The only feeds you should put in Kindling are those whose updates are must-read. For me, that includes Ars Technica (full-text subscriber feed), Daring Fireball, The Brooks Review (full-text member feed), Marco.org, Marginal Revolution, Moneybox, Tea Leaf Nation, China Law Blog, Changsha Notes, and a handful of others. I never want to miss anything posted to those sites.

    Everything else goes in Sparks. For me, that is the other 400+ feeds I subscribe to. I never read them directly. I only see their posts when they are promoted to the Hot list.

    Of course, building an effective Hot list is not as simple as just throwing hundreds of feeds into Sparks. There are some kinds of feeds that contribute to building a valuable Hot list, and others that are completely useless.

    The best feeds to add to Sparks are those with a lot of links to other sites. For this, the best are "linked list" feeds whose authors find articles that you consistently enjoy. Daring Fireball, Marco.org, and The Brooks Review are terrific examples of linked list sites. Of course, for most people, those sites are so interesting that they belong in Kindling. If you can survive not reading every post those sites make, though, you'd be well served putting them in Sparks. Another category of feeds that belong in Sparks are high-volume blogs, such as Gizmodo, Engadget, and The Verge. These and other similar blogs often link out to other sites. Plus, the sheer number of posts these kinds of sites make every day would overwhelm you if placed in Kindling. You should also add some "most popular articles" feeds from one or more of the various bookmarking sites. Personally, I love and heavily use Pinboard. I subscribe to Pinboard's "Popular items from Pinboard" feed. You may also want to subscribe to some Pinboard tags. For example, I subscribe to Pinboard's "China" tag feed. These particular feeds should never be read directly, but they do a great job of pushing interesting articles to the top of your Hot list. Another good source is Alltop. Alltop allows you to subscribe to targeted RSS feeds that collect the top articles around the Web. For instance, if you are interested in sports, subscribe to the RSS feed for Alltop's sports page. Again, because of the huge number of articles Alltop posts every day, its feeds don't belong anywhere near your Kindling supergroup. Stash them in Sparks.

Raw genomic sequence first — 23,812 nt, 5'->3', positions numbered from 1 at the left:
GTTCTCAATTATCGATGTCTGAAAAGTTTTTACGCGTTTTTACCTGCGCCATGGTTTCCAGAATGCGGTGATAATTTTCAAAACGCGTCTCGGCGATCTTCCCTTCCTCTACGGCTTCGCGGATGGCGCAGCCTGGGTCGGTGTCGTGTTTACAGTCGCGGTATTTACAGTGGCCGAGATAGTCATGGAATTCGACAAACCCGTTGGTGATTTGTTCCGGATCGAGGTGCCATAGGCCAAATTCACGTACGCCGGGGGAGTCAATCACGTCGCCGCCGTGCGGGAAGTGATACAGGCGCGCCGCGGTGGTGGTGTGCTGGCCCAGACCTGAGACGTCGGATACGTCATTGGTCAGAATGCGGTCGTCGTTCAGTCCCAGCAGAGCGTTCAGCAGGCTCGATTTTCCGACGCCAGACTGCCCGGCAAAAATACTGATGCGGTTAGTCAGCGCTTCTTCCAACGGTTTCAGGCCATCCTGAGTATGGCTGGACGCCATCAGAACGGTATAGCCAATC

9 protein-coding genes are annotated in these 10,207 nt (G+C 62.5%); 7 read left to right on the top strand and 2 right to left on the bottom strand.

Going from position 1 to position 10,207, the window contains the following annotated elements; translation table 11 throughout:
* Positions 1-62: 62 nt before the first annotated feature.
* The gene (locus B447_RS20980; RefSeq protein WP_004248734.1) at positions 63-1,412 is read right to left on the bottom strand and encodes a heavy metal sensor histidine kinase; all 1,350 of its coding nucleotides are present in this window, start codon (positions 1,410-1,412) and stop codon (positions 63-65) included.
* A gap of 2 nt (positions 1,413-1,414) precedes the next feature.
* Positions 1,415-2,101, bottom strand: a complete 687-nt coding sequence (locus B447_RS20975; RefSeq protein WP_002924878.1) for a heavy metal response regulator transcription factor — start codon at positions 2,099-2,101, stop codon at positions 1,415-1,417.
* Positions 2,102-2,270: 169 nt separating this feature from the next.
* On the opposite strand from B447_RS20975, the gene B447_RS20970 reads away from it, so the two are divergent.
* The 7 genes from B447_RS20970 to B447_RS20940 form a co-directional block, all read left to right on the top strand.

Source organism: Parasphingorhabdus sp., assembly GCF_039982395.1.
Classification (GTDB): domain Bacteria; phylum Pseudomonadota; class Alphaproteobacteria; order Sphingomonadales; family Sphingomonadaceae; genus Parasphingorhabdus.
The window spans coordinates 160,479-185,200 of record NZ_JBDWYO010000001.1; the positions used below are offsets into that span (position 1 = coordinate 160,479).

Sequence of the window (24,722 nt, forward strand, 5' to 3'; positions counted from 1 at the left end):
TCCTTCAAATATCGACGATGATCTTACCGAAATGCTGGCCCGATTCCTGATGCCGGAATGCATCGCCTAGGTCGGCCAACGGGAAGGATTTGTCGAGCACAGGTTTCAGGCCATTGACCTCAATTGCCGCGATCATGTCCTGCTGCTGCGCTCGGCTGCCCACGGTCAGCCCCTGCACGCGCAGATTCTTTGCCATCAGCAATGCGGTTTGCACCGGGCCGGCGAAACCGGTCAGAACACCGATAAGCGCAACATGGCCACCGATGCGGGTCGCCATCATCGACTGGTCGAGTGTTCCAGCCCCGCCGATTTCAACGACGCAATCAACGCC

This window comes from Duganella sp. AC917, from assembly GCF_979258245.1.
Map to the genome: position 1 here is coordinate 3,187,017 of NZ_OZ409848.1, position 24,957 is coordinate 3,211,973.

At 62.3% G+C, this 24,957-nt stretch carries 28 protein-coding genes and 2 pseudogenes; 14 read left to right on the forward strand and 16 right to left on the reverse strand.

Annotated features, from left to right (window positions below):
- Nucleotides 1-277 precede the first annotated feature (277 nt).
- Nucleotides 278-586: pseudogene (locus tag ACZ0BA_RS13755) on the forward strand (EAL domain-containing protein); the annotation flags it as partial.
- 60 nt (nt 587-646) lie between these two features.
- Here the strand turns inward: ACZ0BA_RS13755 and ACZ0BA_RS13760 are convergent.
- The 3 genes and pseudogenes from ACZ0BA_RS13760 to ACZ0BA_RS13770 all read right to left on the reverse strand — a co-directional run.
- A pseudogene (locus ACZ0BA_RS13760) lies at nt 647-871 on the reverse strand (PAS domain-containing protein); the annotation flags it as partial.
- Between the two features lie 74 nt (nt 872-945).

The worst kinds of feeds to add to Sparks are those from traditional media outlets like the New York Times, Washington Post, and BBC. These feeds usually don't include the full text of their articles and almost never include any links. The Guardian does provide full-text feeds, but doesn't include many links in the articles. Occasionally, you can find some blogs associated with traditional media companies that are useful. One example would be James Fallows' blog for The Atlantic. In most cases, though, steer clear of traditional media.

    As you can probably guess, it's very easy to build a valuable Hot list of technology-related links. Unfortunately, it's surprisingly difficult to build a comprehensive Hot list featuring links covering many different topics. If this is your goal, you must get creative. I, for example, wanted to include more general-interest news in my Hot list. So, first, I subscribed to Google News' "World News" feed. Then, I subscribed to other, more targeted Google News feeds (e.g., "Chicago News" and "China News"). After that, I subscribed to the Huffington Post. This turned out to be a gold mine, because, at the bottom of the Huffington Post's home page, it lists every news source and blog that contributes to its news coverage. I went through that list and subscribed to the feeds from the ones that seemed the most interesting. After doing all of this, my Hot list contained both technology-related links and general news links. Success!

    It's not easy to build a valuable Hot list, but the reward—a short, well-curated list of the hottest news that doesn't take all day to read through—is well worth it.

    Update: Ben Brooks mentioned another reason to use Fever. Just as an aside, take a look at the URL of Ben's post. This is something that I think everyone should suffer from. Amiright, ladies?